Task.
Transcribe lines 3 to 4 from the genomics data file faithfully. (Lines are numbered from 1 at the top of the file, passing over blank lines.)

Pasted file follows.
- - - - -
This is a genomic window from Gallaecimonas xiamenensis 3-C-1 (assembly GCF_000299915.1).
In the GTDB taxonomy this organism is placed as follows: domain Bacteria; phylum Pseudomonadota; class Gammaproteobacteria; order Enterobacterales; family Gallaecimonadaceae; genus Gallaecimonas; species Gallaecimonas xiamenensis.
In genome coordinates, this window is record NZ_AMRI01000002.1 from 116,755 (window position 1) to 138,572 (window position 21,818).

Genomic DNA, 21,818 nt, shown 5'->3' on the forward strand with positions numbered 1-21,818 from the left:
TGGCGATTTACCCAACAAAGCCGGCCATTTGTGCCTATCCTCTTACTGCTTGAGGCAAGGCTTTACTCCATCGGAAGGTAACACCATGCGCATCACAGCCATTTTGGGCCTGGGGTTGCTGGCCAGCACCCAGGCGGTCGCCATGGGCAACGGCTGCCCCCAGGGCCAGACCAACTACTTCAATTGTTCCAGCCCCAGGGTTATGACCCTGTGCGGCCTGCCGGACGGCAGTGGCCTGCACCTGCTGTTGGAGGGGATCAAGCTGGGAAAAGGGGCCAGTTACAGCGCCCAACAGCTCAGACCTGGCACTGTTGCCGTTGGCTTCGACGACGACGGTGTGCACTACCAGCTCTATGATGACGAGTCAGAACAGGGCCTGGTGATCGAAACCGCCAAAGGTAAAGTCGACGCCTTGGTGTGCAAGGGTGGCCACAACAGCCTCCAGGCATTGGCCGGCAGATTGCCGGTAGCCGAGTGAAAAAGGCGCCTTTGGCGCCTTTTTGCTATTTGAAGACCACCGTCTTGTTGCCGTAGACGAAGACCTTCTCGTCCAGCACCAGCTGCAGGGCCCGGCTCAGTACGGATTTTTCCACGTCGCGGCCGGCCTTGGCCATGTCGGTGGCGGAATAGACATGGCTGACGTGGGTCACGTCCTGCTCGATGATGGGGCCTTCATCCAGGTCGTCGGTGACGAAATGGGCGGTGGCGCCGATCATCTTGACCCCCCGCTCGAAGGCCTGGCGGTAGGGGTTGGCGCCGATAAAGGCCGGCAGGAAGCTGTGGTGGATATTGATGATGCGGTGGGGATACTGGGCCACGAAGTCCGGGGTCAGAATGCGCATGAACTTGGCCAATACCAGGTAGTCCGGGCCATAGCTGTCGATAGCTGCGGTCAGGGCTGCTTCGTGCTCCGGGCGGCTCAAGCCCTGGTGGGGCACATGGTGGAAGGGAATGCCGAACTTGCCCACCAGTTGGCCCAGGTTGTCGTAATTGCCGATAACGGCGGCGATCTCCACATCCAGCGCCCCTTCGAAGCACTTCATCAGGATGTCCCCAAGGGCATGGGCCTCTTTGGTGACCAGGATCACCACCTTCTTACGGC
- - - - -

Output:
In genome coordinates, this window is record NZ_AMRI01000002.1 from 116,755 (window position 1) to 138,572 (window position 21,818).

Genomic DNA, 21,818 nt, shown 5'->3' on the forward strand with positions numbered 1-21,818 from the left: